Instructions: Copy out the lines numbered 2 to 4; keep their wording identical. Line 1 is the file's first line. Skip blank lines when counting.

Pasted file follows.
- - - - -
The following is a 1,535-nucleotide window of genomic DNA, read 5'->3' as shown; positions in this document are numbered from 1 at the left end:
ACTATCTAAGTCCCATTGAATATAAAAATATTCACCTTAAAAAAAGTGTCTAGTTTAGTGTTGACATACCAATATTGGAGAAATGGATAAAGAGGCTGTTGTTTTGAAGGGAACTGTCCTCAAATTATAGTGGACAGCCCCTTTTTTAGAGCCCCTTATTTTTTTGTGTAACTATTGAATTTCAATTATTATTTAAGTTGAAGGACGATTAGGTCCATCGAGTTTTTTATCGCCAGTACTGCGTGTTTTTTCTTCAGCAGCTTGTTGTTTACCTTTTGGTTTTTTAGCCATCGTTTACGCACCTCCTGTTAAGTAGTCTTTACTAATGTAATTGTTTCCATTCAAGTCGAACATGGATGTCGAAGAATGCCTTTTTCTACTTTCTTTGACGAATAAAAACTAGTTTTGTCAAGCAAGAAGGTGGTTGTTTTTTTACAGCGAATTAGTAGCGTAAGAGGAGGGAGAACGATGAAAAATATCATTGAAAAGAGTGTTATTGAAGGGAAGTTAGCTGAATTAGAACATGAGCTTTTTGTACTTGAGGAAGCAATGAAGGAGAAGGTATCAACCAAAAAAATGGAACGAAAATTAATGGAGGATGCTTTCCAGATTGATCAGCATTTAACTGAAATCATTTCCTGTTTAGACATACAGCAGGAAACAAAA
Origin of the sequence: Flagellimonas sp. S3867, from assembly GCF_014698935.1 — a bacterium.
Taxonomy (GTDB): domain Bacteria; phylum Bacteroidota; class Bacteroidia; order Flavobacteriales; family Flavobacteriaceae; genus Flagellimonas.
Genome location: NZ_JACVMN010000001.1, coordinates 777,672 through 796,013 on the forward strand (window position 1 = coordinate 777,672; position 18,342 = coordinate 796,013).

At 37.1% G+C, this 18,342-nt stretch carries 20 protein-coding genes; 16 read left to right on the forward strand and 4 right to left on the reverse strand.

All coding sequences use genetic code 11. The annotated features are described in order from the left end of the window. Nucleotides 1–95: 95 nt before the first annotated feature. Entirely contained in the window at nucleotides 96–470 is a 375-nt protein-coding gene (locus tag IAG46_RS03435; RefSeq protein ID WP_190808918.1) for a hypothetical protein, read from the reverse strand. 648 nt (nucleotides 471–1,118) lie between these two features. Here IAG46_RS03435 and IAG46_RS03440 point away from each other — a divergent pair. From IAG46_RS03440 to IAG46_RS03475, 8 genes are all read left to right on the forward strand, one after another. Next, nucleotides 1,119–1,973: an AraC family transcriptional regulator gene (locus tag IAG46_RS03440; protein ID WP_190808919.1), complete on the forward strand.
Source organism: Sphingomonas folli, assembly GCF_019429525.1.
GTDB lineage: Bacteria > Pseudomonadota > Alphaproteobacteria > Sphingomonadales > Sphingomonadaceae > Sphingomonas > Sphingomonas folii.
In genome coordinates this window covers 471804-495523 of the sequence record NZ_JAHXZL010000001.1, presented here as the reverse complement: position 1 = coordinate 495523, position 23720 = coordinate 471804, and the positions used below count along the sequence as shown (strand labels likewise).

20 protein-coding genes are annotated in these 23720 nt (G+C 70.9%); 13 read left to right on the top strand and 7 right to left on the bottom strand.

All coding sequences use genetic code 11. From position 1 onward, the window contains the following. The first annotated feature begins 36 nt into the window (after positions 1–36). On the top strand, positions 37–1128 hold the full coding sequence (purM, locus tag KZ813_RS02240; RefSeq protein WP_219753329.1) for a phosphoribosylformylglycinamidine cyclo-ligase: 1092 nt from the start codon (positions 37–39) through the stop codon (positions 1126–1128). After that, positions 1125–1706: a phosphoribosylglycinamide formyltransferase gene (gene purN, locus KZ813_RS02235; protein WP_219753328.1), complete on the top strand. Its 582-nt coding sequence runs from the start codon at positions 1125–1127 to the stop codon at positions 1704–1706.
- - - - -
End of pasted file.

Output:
ACTATCTAAGTCCCATTGAATATAAAAATATTCACCTTAAAAAAAGTGTCTAGTTTAGTGTTGACATACCAATATTGGAGAAATGGATAAAGAGGCTGTTGTTTTGAAGGGAACTGTCCTCAAATTATAGTGGACAGCCCCTTTTTTAGAGCCCCTTATTTTTTTGTGTAACTATTGAATTTCAATTATTATTTAAGTTGAAGGACGATTAGGTCCATCGAGTTTTTTATCGCCAGTACTGCGTGTTTTTTCTTCAGCAGCTTGTTGTTTACCTTTTGGTTTTTTAGCCATCGTTTACGCACCTCCTGTTAAGTAGTCTTTACTAATGTAATTGTTTCCATTCAAGTCGAACATGGATGTCGAAGAATGCCTTTTTCTACTTTCTTTGACGAATAAAAACTAGTTTTGTCAAGCAAGAAGGTGGTTGTTTTTTTACAGCGAATTAGTAGCGTAAGAGGAGGGAGAACGATGAAAAATATCATTGAAAAGAGTGTTATTGAAGGGAAGTTAGCTGAATTAGAACATGAGCTTTTTGTACTTGAGGAAGCAATGAAGGAGAAGGTATCAACCAAAAAAATGGAACGAAAATTAATGGAGGATGCTTTCCAGATTGATCAGCATTTAACTGAAATCATTTCCTGTTTAGACATACAGCAGGAAACAAAA
Origin of the sequence: Flagellimonas sp. S3867, from assembly GCF_014698935.1 — a bacterium.
Taxonomy (GTDB): domain Bacteria; phylum Bacteroidota; class Bacteroidia; order Flavobacteriales; family Flavobacteriaceae; genus Flagellimonas.